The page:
THE PRIME minister of EU presidency-holder Hungary has said his country will not be “dictated to” by Brussels, after fresh criticism that he has failed to ensure media freedom will be protected under a controversial new law.
At least 10,000 people rallied in Budapest on Tuesday evening to demand the tough new legislation be scrapped or completely overhauled amid fears it will give the government of populist premier Viktor Orban a dangerous degree of control over all Hungarian media outlets.
After Hungary reluctantly agreed to make some “technical” alterations to the law, the EU said it was satisfied but would closely monitor implementation of the new rules. Critics insist more fundamental changes are needed to bring the law into line with democratic norms, however.
“The legislation can still be misused to curb alternative and differing voices in Hungary,” said Dunja Mijatovic, media freedom chief at the Organisation for Security and Co-operation in Europe.
“Several problems remain: the law vests unusually broad powers in the politically homogeneous Media Authority and Media Council, enabling them to control content of all media,” she pointed out. “The legislation regulates broadcast, print and online media content based on identical principles. It leaves key terms undefined. It requires all media to be registered with the Media Authority. It punishes violations with high fines. It fails to guarantee the political independence of public service media.”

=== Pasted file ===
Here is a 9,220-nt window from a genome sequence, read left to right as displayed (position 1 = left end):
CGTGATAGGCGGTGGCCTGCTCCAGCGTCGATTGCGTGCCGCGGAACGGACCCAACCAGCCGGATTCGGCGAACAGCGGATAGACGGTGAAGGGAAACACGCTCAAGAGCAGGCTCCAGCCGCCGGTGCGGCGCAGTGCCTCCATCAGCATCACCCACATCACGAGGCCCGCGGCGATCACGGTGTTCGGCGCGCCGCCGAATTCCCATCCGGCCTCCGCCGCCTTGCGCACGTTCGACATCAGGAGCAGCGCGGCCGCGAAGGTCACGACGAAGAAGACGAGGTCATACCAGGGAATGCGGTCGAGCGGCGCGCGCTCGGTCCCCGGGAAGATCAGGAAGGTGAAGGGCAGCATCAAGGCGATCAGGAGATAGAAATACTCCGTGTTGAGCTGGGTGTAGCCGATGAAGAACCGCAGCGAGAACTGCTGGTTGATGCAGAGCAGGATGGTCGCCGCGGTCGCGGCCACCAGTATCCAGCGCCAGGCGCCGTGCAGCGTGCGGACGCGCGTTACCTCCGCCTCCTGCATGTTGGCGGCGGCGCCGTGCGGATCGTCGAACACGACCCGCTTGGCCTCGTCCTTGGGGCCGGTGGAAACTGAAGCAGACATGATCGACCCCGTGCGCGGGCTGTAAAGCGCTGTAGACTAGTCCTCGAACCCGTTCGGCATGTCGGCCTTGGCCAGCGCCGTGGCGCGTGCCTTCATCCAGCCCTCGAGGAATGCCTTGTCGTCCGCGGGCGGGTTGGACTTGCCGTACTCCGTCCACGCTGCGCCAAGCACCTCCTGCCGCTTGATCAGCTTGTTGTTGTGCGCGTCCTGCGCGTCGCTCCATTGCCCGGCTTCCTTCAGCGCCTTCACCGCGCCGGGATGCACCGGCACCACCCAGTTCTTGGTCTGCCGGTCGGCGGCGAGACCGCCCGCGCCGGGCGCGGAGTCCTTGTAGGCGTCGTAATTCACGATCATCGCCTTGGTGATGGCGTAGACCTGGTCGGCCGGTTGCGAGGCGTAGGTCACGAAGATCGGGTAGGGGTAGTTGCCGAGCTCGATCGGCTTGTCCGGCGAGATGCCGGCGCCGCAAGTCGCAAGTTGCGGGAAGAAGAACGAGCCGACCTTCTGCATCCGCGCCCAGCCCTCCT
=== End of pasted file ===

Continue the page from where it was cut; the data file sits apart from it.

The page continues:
At Tuesday’s protest, the main speaker was Polish newspaper editor and former dissident Adam Michnik, an ally of Mr Orban when he opposed the communist authorities. “We have to defend our hard-fought freedoms,” Mr Michnik said. “There is no place for censorship in this system.”
Mr Orban, whose Fidesz party has concentrated enormous power in its hands since securing a landslide election victory last year, said Hungary would not bow to foreign pressure on any front.
Speaking on the anniversary of the Hungarian uprising against the Austrian Habsburgs in 1848, he invoked the spirit of defiance shown then and in the 1956 revolt against Soviet domination, and again in 1990, when Soviet troops finally left the country after the collapse of communism.
“We did not tolerate being dictated to from Vienna in 1848 nor from Moscow in 1956 and 1990,” Mr Orban said. “Now we’re not going to allow ourselves to be dictated to by anyone from Brussels or anywhere else.”